HEARTS administrator Bryan Jackson admits funding the club remains a huge problem for any prospective buyer despite more than 10,500 season tickets being sold.
Money from the first 7000 season ticket sales was used as funding by the previous board before Hearts entered administration on June 19. Jackson’s company, BDO, is still attempting to negotiate the sale of the club as a going concern.
Foundation of Hearts, the fans’ umbrella group, remain the only credible bidder for control so far, but its first offer has been rejected by Valnetas UAB – the administrators for Hearts’ biggest creditor, Ukio Bankas. Ukio is owed £15million of the club’s total £28.5m debt and have Tynecastle Stadium as security.
The Evening News can confirm that Angelo Massone has still to submit proof of funding for his £4m offer. The Italian has been given until Friday to complete due diligence but has done little investigating into the club’s finances. After Friday, BDO will demand he names the investors behind his bid or risk being discounted from the process. Bob Jamieson’s HMFC Limited has already been dismissed by Valnetas. Meetings are taking place between BDO and the Foundation as they prepare a second bid. Officials at Valnetas have stated privately that they would be willing to do a deal for around £5m but the Foundation’s cash offer was some way short of that figure. FoH have a separate £3.75m earmarked from fans’ pledges to fund Hearts over the next three years, which Jackson believes is crucial for any party gaining control. A total of £1.27m of income has been generated by Hearts since June, including more than £800,000 from 3500 season ticket sales during that period. Cash from the previous 7000 sales is already gone.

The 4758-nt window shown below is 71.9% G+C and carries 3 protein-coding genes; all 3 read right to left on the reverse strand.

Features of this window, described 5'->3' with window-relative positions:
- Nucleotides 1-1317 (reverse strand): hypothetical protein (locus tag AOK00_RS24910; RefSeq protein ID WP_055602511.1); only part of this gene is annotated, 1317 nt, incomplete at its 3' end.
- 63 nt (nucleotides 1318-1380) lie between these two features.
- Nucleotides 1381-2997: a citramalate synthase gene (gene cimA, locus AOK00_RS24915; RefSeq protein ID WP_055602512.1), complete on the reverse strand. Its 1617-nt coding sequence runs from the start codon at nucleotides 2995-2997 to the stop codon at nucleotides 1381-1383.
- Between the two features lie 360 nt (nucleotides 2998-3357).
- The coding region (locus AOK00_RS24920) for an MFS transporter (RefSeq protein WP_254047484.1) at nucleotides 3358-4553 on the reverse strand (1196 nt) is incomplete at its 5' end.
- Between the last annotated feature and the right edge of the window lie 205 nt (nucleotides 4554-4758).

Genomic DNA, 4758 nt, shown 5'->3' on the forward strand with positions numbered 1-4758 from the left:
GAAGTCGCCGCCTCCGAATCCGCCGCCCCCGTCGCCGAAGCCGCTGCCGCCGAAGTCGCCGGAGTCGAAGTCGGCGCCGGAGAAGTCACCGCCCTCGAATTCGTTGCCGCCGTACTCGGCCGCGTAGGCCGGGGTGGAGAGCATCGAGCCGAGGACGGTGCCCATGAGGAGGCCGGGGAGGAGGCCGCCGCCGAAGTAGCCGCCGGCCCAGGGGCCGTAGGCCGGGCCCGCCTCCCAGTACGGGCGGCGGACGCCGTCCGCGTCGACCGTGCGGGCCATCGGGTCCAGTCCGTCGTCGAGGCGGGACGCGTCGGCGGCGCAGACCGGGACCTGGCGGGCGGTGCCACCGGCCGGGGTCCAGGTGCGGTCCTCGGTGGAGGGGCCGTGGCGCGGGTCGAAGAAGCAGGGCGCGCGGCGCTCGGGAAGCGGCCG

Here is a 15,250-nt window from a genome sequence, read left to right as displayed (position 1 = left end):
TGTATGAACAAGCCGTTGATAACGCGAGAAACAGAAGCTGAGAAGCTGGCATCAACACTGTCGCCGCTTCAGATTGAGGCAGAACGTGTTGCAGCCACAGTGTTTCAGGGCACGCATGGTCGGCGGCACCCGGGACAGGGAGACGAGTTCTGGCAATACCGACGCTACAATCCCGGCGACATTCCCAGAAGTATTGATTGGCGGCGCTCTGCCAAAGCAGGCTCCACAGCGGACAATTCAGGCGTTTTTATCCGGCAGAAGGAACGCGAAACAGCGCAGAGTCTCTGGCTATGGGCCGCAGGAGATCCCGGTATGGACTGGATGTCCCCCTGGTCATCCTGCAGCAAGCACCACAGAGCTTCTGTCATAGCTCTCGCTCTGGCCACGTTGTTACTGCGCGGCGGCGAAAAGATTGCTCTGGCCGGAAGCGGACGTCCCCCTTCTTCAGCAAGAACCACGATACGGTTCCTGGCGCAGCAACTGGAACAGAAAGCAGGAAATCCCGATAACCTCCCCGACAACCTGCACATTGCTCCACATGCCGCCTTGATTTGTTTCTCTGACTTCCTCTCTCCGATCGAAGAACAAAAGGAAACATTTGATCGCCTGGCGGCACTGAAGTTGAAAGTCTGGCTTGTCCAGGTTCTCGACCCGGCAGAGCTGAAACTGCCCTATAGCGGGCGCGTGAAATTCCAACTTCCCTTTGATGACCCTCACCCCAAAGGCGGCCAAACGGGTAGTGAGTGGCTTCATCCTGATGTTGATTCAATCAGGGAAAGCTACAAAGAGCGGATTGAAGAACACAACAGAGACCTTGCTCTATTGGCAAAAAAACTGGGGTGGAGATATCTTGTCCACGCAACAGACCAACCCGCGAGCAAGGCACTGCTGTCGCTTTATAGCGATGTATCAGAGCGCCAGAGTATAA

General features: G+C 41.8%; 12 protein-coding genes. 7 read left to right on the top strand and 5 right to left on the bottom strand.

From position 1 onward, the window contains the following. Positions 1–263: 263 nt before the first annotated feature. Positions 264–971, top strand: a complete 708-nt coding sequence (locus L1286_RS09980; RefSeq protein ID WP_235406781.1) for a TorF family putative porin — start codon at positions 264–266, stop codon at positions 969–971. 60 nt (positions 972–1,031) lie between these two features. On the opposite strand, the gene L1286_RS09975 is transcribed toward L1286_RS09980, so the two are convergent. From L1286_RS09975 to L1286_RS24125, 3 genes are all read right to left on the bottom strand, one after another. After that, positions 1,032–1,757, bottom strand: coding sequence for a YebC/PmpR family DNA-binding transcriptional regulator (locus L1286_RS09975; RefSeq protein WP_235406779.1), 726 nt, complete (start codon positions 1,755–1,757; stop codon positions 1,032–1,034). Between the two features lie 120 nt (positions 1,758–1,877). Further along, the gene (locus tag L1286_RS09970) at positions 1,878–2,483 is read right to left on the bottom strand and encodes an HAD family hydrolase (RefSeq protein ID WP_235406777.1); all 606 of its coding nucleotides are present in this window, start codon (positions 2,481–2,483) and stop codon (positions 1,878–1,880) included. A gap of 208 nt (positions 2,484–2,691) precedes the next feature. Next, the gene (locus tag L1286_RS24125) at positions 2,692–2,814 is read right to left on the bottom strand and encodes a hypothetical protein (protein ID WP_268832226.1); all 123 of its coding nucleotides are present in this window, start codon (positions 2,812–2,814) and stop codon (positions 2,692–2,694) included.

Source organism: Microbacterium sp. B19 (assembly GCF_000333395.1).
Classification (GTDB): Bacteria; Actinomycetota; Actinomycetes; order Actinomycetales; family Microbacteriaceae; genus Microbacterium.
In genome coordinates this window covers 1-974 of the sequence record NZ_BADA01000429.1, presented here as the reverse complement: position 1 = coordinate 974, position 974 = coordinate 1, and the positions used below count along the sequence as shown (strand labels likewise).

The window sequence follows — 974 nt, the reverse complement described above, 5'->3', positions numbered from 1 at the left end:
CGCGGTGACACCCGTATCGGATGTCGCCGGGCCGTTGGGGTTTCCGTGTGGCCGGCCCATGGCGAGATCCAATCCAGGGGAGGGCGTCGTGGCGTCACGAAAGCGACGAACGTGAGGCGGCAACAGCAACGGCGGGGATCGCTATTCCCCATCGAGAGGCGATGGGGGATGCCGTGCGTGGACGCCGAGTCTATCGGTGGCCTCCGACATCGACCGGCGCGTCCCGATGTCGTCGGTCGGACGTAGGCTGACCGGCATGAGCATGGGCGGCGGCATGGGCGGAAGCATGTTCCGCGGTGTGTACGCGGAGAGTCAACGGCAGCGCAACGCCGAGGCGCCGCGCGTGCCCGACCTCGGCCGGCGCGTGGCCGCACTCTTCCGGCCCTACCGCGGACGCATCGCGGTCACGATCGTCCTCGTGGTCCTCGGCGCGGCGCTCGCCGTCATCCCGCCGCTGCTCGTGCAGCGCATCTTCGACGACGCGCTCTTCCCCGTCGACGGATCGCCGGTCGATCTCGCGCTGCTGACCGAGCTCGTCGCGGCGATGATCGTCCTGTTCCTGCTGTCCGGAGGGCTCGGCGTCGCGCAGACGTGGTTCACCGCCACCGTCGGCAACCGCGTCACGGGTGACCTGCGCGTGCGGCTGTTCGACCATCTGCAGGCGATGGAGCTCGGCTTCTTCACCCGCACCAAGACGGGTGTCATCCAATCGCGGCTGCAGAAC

Jackson is eager that any takeover is done with a long-term plan in mind due to the significant shortfall in funding which still exists. “We have met with the Foundation of Hearts and they are still working on their bid. We are keeping an ongoing dialogue with them,” he said.
“The season ticket money has caused such a massive problem for all of us. If we had been appointed administrators and got the money from 7000 season tickets, then potentially that would take care of the funding gap.
“You might then have found that the Foundation could have got their bid up to the right purchase price because they wouldn’t have been worried about the huge hole in funding during the season. One of the biggest problems for them is not just buying the club but funding it. That’s due to this big hole.”
Supporters’ rallying has provided Hearts with huge amounts of funding in recent months but Jackson admits they will still have a massive part to play if the club is to stay alive.
“I can’t speak for the fans but it must be getting close to that well running dry,” he said. “Then again, this is an opportunity to save their club. It’s not just to save the club for the next five or ten years, you’re talking about saving it for the next 100 years. You just hope that there is still something in the bottle.”
Creditors have been called to a meeting with BDO on Monday and Jackson is still hopeful that a Creditors Voluntary Agreement can be reached in tandem with a new buyer to enable the club to exit administration